I recently took a rather traumatic drive through my hometown of Brunswick, Maine. I spent my entire childhood--age 4-18--in that town, but I haven't lived there in 23 years. My parents moved away a couple of months after I graduated high school and on that day, I took a mental snapshot of Brunswick and hoped it would never change.
Last week, I drove by my old high school--which hasn't actually been used as the high school for about 20 years--and it is in the midst of being torn down. A gaping wound at the end of one wing provided a clear view over a pile of bricks and into the gym, backboards and bleachers still intact. Another gash revealed my 10th-grade biology classroom and the hallway outside, still lined with black and orange lockers.
From ages 4-18, I spent more time in Dayton Arena at Bowdoin College than any other building, besides my home. I drove by it last week and there, nestled among the majestic pine trees and brick buildings of campus, where the old barn's maroon cinder-block edifice stood for over 50 years, is a flat, open spot surrounded by chain link fence. A quarter mile away, set alongside the rest of Bowdoin's state-of-the-art athletic facilities, it has been replaced by the brand new, LEEDS certified, Sidney J. Watson Arena, named after Bowdoin's late, great, hall-of-fame, hockey coach and athletic director.
One piece of nostalgia that would have helped improve my mood that day is the original Dayton Arena Zamboni that cleared the ice for many of my youth hockey years--purchased in the fifties and retired in the eighties--that is now proudly displayed on a platform over the door of the new arena. Alas, a quick stop by Sidney J. Watson rewarded me with nothing but locked doors.
Add to all of this the demise of Bill's Pizza, a sandwich shop a couple of towns over, in Yarmouth. Bill's was a constant in my family life from the time I was 5. When I was a tot, it was a tiny, blue, cinder block building snug beside the northbound lane of Route 1. Sometime in the late 70s--coincidentally on the same day a new pizza place was opening just down the street--that little blue building burned to the ground and Bill's soon became a larger, brown building set comfortably back from the road.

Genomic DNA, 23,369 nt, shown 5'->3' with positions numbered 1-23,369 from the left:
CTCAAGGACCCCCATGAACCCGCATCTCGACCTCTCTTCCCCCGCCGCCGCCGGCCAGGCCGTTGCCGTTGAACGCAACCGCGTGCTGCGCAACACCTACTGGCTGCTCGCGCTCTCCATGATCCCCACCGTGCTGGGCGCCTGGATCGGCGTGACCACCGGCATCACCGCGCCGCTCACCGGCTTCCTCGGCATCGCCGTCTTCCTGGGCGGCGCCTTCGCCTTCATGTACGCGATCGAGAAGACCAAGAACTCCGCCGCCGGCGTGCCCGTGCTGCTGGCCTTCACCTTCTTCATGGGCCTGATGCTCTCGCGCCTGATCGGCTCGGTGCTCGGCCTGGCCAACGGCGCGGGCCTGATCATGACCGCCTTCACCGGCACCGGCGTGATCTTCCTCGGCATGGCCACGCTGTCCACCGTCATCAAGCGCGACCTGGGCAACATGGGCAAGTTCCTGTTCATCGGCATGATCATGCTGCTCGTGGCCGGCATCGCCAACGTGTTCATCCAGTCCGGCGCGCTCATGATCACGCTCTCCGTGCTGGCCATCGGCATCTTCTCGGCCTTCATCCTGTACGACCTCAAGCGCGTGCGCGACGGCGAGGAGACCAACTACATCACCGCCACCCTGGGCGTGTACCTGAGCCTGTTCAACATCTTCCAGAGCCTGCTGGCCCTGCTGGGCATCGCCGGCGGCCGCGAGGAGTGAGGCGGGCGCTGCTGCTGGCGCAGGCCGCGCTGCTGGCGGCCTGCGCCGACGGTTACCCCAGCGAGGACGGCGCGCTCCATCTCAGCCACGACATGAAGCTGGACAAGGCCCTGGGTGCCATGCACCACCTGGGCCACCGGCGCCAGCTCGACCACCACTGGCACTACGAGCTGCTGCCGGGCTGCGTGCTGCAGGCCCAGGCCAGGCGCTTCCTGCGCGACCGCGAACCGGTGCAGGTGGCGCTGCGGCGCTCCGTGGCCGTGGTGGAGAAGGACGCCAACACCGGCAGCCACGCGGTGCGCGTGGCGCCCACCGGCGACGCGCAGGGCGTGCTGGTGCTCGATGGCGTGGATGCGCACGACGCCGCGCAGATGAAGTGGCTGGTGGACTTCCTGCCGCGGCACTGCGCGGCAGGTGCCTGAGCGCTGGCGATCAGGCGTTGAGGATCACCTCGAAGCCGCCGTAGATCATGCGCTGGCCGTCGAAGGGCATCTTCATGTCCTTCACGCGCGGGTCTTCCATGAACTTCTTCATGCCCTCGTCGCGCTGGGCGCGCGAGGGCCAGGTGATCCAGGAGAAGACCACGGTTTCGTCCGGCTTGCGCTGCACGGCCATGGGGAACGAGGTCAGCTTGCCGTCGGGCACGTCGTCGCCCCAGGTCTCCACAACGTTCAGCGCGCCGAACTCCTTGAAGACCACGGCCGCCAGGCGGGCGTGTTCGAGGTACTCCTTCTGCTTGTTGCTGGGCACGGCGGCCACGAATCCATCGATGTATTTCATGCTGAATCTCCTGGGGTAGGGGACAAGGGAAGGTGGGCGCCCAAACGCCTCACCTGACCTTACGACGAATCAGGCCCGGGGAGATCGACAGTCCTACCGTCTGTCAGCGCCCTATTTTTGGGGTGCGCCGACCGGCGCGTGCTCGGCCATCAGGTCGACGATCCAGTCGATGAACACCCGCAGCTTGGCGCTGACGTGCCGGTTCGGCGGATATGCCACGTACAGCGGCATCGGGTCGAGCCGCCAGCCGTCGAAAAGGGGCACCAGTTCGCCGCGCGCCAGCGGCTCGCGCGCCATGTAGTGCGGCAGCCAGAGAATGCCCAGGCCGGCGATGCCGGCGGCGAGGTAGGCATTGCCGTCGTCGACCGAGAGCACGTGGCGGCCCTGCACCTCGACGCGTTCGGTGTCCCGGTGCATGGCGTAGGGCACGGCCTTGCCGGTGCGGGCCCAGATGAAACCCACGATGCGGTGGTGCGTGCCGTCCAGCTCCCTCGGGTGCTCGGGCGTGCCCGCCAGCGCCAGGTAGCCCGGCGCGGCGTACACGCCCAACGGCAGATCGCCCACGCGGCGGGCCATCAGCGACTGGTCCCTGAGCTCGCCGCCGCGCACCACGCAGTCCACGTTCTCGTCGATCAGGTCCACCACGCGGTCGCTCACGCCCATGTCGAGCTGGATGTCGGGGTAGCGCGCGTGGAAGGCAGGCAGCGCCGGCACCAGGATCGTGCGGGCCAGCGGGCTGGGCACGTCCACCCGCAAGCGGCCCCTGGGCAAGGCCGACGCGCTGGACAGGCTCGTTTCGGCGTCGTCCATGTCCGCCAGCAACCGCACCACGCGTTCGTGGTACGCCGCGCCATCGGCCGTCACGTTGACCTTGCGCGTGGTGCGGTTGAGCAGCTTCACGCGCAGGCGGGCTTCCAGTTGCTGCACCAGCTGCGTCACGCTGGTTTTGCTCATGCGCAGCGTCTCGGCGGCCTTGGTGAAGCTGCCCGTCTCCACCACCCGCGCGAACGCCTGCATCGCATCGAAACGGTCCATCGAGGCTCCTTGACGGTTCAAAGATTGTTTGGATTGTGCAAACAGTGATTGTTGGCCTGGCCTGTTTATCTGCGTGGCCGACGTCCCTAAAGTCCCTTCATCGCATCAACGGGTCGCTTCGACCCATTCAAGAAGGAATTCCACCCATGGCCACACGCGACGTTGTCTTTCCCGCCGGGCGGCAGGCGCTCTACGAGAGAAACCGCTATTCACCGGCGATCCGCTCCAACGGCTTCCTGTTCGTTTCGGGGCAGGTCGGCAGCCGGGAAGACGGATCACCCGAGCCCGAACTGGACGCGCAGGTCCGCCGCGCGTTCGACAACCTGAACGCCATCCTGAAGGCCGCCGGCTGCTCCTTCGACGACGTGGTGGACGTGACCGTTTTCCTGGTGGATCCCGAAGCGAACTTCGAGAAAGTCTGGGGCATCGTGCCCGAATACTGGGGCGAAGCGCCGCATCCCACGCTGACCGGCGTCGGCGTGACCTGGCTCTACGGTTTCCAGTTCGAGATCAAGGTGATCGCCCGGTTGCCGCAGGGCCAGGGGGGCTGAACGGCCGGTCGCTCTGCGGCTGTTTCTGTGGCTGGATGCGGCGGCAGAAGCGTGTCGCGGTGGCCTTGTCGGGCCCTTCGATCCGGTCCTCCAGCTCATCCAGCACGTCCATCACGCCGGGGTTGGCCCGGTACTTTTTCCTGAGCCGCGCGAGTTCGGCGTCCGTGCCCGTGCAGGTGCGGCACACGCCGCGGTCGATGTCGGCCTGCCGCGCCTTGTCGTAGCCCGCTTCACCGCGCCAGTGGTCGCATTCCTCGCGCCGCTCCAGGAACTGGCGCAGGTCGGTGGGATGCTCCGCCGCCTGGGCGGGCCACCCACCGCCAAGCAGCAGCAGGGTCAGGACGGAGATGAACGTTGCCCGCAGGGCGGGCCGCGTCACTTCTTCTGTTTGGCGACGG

I didn't keep the receipts, but I'm pretty sure that, over the course of my life, I have eaten at Bill's more than any other restaurant. Between italian sandwiches, pizzas, whoopie pies, raspberry tarts, chips, taco boats, meatball subs, [and the list goes on], I have gladly spent thousands of dollars in that place...and now it's gone...like the high school...like the arena...like the Howard Johnson's on Pleasant Street in Brunswick where we used to drink milkshakes and play cards at one in the morning...like the Dairy Joy at the end of Church Road that I used to ride my bike three miles to, just to get a banana split and turn around and ride home a little bit heavier.
I have great memories of all these places (and some not-so-great memories of a couple of them, too), but I am sad that I will never actually see them again, never set foot inside them, smell them, hear them, experience them. I am sure that some--if not all--of them will show up in my writing, in one form or another. And I will certainly tell my daughter about them and work hard to make sure that she has places like these in her childhood. Places that are special to her, that she can cherish, around which she can form lasting memories--and even legends.
What important places from your past have gone away? What do you miss most about them? How will you keep the memories of them alive? What are the stories?